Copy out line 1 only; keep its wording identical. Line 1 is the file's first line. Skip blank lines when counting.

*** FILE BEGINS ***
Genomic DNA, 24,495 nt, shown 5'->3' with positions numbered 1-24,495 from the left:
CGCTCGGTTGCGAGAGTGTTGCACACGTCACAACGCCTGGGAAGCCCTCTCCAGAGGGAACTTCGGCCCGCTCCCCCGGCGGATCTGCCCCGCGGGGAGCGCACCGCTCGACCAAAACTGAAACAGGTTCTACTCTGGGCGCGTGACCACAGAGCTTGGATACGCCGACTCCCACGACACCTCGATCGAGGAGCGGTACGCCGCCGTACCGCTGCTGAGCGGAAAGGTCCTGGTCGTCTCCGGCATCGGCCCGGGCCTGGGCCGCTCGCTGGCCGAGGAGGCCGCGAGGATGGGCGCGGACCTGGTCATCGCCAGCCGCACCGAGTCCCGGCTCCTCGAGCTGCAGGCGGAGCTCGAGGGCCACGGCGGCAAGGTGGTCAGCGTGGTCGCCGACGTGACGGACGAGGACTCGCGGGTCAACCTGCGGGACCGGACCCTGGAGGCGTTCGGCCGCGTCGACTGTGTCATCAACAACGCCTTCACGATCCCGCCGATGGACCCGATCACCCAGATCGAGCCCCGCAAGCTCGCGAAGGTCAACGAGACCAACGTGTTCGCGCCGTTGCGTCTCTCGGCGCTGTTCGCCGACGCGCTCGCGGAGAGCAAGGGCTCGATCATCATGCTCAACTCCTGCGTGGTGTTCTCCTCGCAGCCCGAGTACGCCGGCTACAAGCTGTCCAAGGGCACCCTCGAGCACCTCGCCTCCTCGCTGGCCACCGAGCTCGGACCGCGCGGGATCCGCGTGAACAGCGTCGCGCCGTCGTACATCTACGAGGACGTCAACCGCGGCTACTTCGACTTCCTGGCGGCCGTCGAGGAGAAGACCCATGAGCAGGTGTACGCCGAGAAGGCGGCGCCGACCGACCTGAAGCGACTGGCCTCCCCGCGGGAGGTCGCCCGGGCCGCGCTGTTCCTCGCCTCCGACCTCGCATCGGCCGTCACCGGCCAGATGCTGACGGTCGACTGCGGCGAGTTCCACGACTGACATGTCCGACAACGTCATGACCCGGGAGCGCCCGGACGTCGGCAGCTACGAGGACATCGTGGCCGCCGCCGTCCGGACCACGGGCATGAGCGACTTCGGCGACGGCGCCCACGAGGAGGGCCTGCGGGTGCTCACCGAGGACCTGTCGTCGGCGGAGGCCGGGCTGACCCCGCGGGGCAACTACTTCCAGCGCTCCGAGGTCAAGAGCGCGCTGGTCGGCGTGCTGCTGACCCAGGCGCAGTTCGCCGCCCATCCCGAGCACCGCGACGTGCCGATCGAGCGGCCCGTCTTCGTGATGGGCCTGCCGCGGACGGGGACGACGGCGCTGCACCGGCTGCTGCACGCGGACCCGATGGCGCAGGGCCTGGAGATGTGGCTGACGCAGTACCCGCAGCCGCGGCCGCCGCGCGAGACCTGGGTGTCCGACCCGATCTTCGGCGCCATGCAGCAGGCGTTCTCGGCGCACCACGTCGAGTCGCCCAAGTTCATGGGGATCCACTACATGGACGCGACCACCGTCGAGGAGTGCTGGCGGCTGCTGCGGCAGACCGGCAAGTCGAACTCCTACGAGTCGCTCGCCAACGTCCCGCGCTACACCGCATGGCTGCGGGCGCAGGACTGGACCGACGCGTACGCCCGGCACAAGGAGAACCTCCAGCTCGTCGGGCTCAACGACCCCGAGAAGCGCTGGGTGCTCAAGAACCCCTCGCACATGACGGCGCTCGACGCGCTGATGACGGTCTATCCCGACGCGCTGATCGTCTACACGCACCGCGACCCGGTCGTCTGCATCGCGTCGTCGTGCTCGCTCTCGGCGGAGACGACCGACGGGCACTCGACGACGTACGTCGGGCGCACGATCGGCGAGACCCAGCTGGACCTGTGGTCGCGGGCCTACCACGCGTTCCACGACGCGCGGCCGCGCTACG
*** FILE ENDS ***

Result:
Genomic DNA, 24,495 nt, shown 5'->3' with positions numbered 1-24,495 from the left: